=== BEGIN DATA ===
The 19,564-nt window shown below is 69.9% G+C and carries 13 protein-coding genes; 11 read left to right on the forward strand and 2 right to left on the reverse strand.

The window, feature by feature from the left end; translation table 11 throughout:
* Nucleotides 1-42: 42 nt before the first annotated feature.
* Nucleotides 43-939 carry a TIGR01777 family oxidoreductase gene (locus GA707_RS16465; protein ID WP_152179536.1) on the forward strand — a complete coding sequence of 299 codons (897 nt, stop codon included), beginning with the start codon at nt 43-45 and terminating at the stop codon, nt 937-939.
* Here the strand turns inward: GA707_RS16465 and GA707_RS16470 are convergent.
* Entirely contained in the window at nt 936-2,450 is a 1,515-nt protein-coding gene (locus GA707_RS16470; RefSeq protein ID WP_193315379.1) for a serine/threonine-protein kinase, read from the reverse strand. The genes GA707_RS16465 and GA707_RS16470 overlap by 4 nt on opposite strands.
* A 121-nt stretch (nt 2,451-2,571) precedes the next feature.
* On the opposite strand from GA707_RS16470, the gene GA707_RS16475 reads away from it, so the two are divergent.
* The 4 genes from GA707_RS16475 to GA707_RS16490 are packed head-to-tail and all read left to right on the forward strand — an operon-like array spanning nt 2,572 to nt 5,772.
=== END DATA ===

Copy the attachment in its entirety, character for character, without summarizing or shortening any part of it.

The 19,564-nt window shown below is 69.9% G+C and carries 13 protein-coding genes; 11 read left to right on the forward strand and 2 right to left on the reverse strand.

The window, feature by feature from the left end; translation table 11 throughout:
* Nucleotides 1-42: 42 nt before the first annotated feature.
* Nucleotides 43-939 carry a TIGR01777 family oxidoreductase gene (locus GA707_RS16465; protein ID WP_152179536.1) on the forward strand — a complete coding sequence of 299 codons (897 nt, stop codon included), beginning with the start codon at nt 43-45 and terminating at the stop codon, nt 937-939.
* Here the strand turns inward: GA707_RS16465 and GA707_RS16470 are convergent.
* Entirely contained in the window at nt 936-2,450 is a 1,515-nt protein-coding gene (locus GA707_RS16470; RefSeq protein ID WP_193315379.1) for a serine/threonine-protein kinase, read from the reverse strand. The genes GA707_RS16465 and GA707_RS16470 overlap by 4 nt on opposite strands.
* A 121-nt stretch (nt 2,451-2,571) precedes the next feature.
* On the opposite strand from GA707_RS16470, the gene GA707_RS16475 reads away from it, so the two are divergent.
* The 4 genes from GA707_RS16475 to GA707_RS16490 are packed head-to-tail and all read left to right on the forward strand — an operon-like array spanning nt 2,572 to nt 5,772.